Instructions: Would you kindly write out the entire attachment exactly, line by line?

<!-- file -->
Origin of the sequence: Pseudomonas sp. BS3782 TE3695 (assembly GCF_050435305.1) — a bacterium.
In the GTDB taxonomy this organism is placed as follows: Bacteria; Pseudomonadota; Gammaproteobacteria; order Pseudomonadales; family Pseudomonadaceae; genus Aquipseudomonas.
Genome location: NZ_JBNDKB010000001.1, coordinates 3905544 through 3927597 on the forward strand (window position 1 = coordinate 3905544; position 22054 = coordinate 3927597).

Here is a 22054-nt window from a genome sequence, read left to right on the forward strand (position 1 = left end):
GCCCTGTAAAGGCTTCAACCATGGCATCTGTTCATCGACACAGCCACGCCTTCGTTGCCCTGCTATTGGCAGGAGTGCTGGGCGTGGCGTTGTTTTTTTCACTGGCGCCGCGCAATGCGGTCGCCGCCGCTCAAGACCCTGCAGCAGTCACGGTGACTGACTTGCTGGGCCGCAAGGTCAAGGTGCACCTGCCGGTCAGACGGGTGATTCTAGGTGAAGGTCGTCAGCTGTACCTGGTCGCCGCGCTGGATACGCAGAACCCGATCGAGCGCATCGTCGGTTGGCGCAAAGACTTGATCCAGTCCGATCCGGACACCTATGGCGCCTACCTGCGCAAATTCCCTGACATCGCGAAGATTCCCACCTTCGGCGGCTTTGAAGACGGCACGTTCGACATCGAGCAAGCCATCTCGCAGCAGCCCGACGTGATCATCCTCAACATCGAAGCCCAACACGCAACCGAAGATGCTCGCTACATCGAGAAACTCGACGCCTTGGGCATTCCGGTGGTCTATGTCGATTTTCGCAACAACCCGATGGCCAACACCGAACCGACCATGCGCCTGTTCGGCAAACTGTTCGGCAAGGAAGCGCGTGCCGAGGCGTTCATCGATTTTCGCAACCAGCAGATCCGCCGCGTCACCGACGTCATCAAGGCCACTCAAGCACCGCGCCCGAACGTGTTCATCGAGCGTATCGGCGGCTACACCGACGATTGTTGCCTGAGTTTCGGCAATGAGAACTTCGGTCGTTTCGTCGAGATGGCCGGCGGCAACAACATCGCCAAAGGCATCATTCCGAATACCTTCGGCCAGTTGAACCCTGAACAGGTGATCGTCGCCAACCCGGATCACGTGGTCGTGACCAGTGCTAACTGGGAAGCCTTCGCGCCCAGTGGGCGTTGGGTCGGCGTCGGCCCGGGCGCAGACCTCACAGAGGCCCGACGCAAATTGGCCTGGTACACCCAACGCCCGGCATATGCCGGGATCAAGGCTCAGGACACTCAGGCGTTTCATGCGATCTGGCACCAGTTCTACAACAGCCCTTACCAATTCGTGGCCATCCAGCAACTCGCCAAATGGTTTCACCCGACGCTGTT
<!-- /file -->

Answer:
Origin of the sequence: Pseudomonas sp. BS3782 TE3695 (assembly GCF_050435305.1) — a bacterium.
In the GTDB taxonomy this organism is placed as follows: Bacteria; Pseudomonadota; Gammaproteobacteria; order Pseudomonadales; family Pseudomonadaceae; genus Aquipseudomonas.
Genome location: NZ_JBNDKB010000001.1, coordinates 3905544 through 3927597 on the forward strand (window position 1 = coordinate 3905544; position 22054 = coordinate 3927597).

Here is a 22054-nt window from a genome sequence, read left to right on the forward strand (position 1 = left end):
GCCCTGTAAAGGCTTCAACCATGGCATCTGTTCATCGACACAGCCACGCCTTCGTTGCCCTGCTATTGGCAGGAGTGCTGGGCGTGGCGTTGTTTTTTTCACTGGCGCCGCGCAATGCGGTCGCCGCCGCTCAAGACCCTGCAGCAGTCACGGTGACTGACTTGCTGGGCCGCAAGGTCAAGGTGCACCTGCCGGTCAGACGGGTGATTCTAGGTGAAGGTCGTCAGCTGTACCTGGTCGCCGCGCTGGATACGCAGAACCCGATCGAGCGCATCGTCGGTTGGCGCAAAGACTTGATCCAGTCCGATCCGGACACCTATGGCGCCTACCTGCGCAAATTCCCTGACATCGCGAAGATTCCCACCTTCGGCGGCTTTGAAGACGGCACGTTCGACATCGAGCAAGCCATCTCGCAGCAGCCCGACGTGATCATCCTCAACATCGAAGCCCAACACGCAACCGAAGATGCTCGCTACATCGAGAAACTCGACGCCTTGGGCATTCCGGTGGTCTATGTCGATTTTCGCAACAACCCGATGGCCAACACCGAACCGACCATGCGCCTGTTCGGCAAACTGTTCGGCAAGGAAGCGCGTGCCGAGGCGTTCATCGATTTTCGCAACCAGCAGATCCGCCGCGTCACCGACGTCATCAAGGCCACTCAAGCACCGCGCCCGAACGTGTTCATCGAGCGTATCGGCGGCTACACCGACGATTGTTGCCTGAGTTTCGGCAATGAGAACTTCGGTCGTTTCGTCGAGATGGCCGGCGGCAACAACATCGCCAAAGGCATCATTCCGAATACCTTCGGCCAGTTGAACCCTGAACAGGTGATCGTCGCCAACCCGGATCACGTGGTCGTGACCAGTGCTAACTGGGAAGCCTTCGCGCCCAGTGGGCGTTGGGTCGGCGTCGGCCCGGGCGCAGACCTCACAGAGGCCCGACGCAAATTGGCCTGGTACACCCAACGCCCGGCATATGCCGGGATCAAGGCTCAGGACACTCAGGCGTTTCATGCGATCTGGCACCAGTTCTACAACAGCCCTTACCAATTCGTGGCCATCCAGCAACTCGCCAAATGGTTTCACCCGACGCTGTT